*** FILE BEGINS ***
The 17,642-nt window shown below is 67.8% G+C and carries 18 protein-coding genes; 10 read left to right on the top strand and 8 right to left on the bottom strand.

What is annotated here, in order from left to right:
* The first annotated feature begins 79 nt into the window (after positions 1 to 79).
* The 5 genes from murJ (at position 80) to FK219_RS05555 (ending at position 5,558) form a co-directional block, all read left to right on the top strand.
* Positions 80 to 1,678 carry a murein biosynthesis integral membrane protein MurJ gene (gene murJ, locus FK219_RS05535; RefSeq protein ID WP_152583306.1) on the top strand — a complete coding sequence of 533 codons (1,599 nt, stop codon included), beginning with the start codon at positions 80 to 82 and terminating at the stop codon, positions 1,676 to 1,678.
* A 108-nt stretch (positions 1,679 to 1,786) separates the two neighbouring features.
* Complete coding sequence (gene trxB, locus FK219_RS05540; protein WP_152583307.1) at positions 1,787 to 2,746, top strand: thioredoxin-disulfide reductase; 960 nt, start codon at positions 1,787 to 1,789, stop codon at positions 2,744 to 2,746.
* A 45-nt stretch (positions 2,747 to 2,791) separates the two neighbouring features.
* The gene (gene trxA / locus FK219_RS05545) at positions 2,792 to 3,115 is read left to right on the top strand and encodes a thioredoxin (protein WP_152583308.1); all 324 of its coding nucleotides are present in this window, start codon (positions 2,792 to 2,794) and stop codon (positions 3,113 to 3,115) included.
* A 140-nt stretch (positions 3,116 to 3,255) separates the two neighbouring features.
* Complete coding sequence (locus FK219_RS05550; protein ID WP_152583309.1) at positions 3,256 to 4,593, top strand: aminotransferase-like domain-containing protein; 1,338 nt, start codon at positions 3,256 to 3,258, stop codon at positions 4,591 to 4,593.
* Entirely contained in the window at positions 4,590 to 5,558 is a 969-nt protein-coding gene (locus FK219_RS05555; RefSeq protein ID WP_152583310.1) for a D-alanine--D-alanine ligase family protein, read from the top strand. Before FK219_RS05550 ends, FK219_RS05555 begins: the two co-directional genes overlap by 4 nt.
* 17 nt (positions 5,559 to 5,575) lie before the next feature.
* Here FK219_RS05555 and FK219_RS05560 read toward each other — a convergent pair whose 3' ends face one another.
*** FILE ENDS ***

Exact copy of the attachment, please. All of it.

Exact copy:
The 17,642-nt window shown below is 67.8% G+C and carries 18 protein-coding genes; 10 read left to right on the top strand and 8 right to left on the bottom strand.

What is annotated here, in order from left to right:
* The first annotated feature begins 79 nt into the window (after positions 1 to 79).
* The 5 genes from murJ (at position 80) to FK219_RS05555 (ending at position 5,558) form a co-directional block, all read left to right on the top strand.
* Positions 80 to 1,678 carry a murein biosynthesis integral membrane protein MurJ gene (gene murJ, locus FK219_RS05535; RefSeq protein ID WP_152583306.1) on the top strand — a complete coding sequence of 533 codons (1,599 nt, stop codon included), beginning with the start codon at positions 80 to 82 and terminating at the stop codon, positions 1,676 to 1,678.
* A 108-nt stretch (positions 1,679 to 1,786) separates the two neighbouring features.
* Complete coding sequence (gene trxB, locus FK219_RS05540; protein WP_152583307.1) at positions 1,787 to 2,746, top strand: thioredoxin-disulfide reductase; 960 nt, start codon at positions 1,787 to 1,789, stop codon at positions 2,744 to 2,746.
* A 45-nt stretch (positions 2,747 to 2,791) separates the two neighbouring features.
* The gene (gene trxA / locus FK219_RS05545) at positions 2,792 to 3,115 is read left to right on the top strand and encodes a thioredoxin (protein WP_152583308.1); all 324 of its coding nucleotides are present in this window, start codon (positions 2,792 to 2,794) and stop codon (positions 3,113 to 3,115) included.
* A 140-nt stretch (positions 3,116 to 3,255) separates the two neighbouring features.
* Complete coding sequence (locus FK219_RS05550; protein ID WP_152583309.1) at positions 3,256 to 4,593, top strand: aminotransferase-like domain-containing protein; 1,338 nt, start codon at positions 3,256 to 3,258, stop codon at positions 4,591 to 4,593.
* Entirely contained in the window at positions 4,590 to 5,558 is a 969-nt protein-coding gene (locus FK219_RS05555; RefSeq protein ID WP_152583310.1) for a D-alanine--D-alanine ligase family protein, read from the top strand. Before FK219_RS05550 ends, FK219_RS05555 begins: the two co-directional genes overlap by 4 nt.
* 17 nt (positions 5,559 to 5,575) lie before the next feature.
* Here FK219_RS05555 and FK219_RS05560 read toward each other — a convergent pair whose 3' ends face one another.